Back in the days of film, our film negatives were what we processed our photographs from and to us they were like gold. Now that everything has gone digital, we have digital negatives instead. And the RAW files that our digital cameras produce nowadays are referred to as these digital negatives.
Some people still shoot only in JPG and not in RAW format though and for some people that works if the photos are simply of an editorial or illustrative nature and won’t be used for any artistic or commercial purposes. But in most cases it’s not a good idea to shoot in JPG because they are lossy/compressed image files where some of the dynamic range and gamut of both color and detail information has been clipped. JPG files also offer a lot less ability to manipulate photos later on in the digital dark room. But as there are plenty of articles out there already that can easily explain all the reasons to shoot in RAW versus JPG, I decided I am not going to continue on this point. So let’s get back to why we should never delete our RAW files.
Often I hear of people discarding their RAW files after they have finished processing them and have output them to either JPG, TIF, PNG, or GIF. The reason some people do this seems to be because they feel they may never need them again and thus, they would simply like to reduce the amount of space being taken up on their hard drive by removing them. Fair enough.
But going back again to the days of film, did we normally throw away our film negatives after we made our prints from them? No, almost never. We always kept them in case, for the simple reason, we ever wanted to make more prints from them again. So why should it be any different now?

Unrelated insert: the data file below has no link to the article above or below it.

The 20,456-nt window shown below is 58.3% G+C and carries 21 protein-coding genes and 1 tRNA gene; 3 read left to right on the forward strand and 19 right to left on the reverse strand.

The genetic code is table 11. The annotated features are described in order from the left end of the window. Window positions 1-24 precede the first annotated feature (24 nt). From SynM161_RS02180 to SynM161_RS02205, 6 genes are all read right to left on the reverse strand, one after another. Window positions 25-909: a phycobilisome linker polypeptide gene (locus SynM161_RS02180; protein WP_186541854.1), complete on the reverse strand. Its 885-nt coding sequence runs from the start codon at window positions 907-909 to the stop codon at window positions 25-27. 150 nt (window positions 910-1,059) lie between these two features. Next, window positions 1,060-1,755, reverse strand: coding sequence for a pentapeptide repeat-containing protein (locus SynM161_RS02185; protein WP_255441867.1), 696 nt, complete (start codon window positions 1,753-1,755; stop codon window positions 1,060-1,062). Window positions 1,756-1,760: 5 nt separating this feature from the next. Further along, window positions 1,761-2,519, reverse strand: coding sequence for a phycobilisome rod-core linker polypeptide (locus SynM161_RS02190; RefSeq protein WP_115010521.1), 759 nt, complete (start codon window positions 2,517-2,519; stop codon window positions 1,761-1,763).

If you consider a RAW file as your negative in digital form then your approach to the preservation of your RAW files should be exactly the same as it was with film. One reason is because you may want to redevelop your photos again in the future for another purpose. Now people will ask why do we need to keep the RAW files when a digital file, like a JPG, which has been created from the RAW file, can be copied and printed over and over again without limitations.
This is all true, but here is the rub. Once you have a digital file outputted from a RAW file you can continue to use that outputted file forever as I mentioned, but what if you want to go back and develop the RAW file again in different ways and with different tones or levels of exposure? Then you can’t do that again if you have already deleted the RAW file.
What many people also never consider is that, at any given time, the software that is out there at that moment, and being used to develop our RAW files of today, is always evolving and improving. Image processing software developers always continue to discover new ways to pull more information and dynamic range out of our RAW files than before. So even though you might have already developed a RAW file as good as you feel you could have done it today with current RAW file processing software, 3 years from now you might find that there are more new ways to make even more out of that same RAW file and in ways that you couldn’t have even imagined before.